uld not commit to your kind hospitality a more precious life,—adorned, as it is, by transcendent learning, and the purest character. . . . Ever, ever yours, C. S. P. S. Prescott has printed and stereotyped seventy pages of the Conquest of Mexico. The Calderons still linger in Boston, but will soon leave for Spain. To Lord Morpeth. Boston, May 1, 1843. my dear Morpeth,—I have one moment in which to speed this note; which is mainly to announce to you the coming, in the same packet arts. He is a most agreeable and interesting person. To William H. Prescott. Boston, Oct. 27, 1848. my dear Prescott,—I hardly know how to express on paper the delight and instruction with which I have read your work. The Conquest of Mexico, which was published a few days later. Since I first devoured the Waverley novels, I have read nothing by which I have been so entirely entraine;,—sitting at my desk for hours; then trimming my lamp, and still sitting on; and finally, with the b
Edward L. Pierce, Memoir and letters of Charles Sumner: volume 2, chapter 30 (search)
n of the same Congress. We shall then be heard, at least. We are enjoying Prescott's success. His work Conquest of Mexico. has been received with unprecedented favor. It is an exquisite book, more interesting and complete than the other: I ameyes have examined the archives of the Indies, and obtained from them all that was thought to illustrate the histories of Mexico and Peru. Prescott's copies of manuscripts amount to many volumes. His accumulations on the subject of Mexico and Peru Mexico and Peru ceased long ago. He is now making collections for the great work of his life,—the reign of Philip II. In this he was much aided by Sparks, during his last visit; by Edward Everett, at Florence; by Greene, at Rome; but above all by the learned Gayangint resolutions of Congress, approved by President Tyler, March 2, 1845. which was entered into in fraud of the rights of Mexico, and in defiance of the principles of the laws of nations. The Locofoco party, in adopting the measure of annexation, ha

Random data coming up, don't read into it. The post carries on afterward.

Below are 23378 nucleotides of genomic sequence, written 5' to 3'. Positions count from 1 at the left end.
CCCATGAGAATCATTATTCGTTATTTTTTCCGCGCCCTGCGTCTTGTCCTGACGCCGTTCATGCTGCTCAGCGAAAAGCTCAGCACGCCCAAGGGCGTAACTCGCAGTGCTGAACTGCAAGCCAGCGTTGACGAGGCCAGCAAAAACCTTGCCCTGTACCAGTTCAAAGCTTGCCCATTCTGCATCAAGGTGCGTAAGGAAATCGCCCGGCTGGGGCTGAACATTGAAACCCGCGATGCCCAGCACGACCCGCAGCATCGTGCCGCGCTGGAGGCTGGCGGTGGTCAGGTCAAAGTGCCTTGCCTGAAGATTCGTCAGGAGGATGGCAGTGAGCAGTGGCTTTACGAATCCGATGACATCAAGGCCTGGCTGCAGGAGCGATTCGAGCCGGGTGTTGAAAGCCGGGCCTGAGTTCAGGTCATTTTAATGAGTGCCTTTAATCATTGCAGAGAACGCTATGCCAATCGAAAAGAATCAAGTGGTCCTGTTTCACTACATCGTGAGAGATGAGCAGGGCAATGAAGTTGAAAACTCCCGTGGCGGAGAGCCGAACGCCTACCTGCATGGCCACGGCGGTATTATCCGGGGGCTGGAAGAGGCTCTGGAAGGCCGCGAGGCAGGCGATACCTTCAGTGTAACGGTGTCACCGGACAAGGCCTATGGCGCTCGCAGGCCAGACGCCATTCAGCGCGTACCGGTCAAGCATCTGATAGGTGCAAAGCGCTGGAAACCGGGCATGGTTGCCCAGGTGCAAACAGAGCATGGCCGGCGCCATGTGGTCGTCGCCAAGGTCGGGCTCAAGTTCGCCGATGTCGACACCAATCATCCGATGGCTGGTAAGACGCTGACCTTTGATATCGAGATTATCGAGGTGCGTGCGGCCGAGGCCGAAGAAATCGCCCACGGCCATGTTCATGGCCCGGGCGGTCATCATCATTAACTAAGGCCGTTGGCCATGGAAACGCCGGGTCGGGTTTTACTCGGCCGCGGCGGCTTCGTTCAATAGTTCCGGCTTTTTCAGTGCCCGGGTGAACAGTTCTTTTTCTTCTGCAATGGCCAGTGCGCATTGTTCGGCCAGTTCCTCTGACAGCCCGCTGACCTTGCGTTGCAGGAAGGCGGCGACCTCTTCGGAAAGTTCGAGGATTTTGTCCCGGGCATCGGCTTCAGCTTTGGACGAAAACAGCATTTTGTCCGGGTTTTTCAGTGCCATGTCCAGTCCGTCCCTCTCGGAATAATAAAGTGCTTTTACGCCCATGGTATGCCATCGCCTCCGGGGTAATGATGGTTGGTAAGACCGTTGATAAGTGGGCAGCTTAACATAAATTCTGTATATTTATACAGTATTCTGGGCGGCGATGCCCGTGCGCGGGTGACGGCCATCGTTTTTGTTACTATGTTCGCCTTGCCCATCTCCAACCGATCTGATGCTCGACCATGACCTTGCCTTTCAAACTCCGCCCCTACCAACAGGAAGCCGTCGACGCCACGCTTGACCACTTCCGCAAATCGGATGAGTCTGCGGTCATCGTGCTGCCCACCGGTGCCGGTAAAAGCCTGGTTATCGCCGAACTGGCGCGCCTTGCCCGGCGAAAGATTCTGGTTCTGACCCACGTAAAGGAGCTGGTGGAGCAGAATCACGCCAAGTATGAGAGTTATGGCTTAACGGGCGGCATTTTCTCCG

Edward L. Pierce, Memoir and letters of Charles Sumner: volume 2, Chapter 28: the city Oration,—the true grandeur of nations.—an argument against war.—July 4, 1845.—Age 34. (search)
ions, he at once denounced the recent annexation of Texas as the occasion of a probable war with Mexico, and the assertion, in a warlike tone, of our title to disputed territory in Oregon claimed bothbute which can join with us. Who believes that the national honor will be promoted by a war with Mexico or England? What just man would sacrifice a single human life, to bring under our rule both Texthe life of a single citizen than become master of all the dominions of Mithridates. A war with Mexico would be mean and cowardly; but with England it would be at least bold, though parricidal. . . .he idea as false,—at least in our age, and with reference to our country. What is the feud with Mexico, but a question as to the title to a piece of land? Now, this clearly should be tried, as other The spirit of Slavery dominated in politics, backed by conservatism in society; and a war with Mexico, to be waged for its extension, was at hand. Men who heard the new orator saw in the intrepidit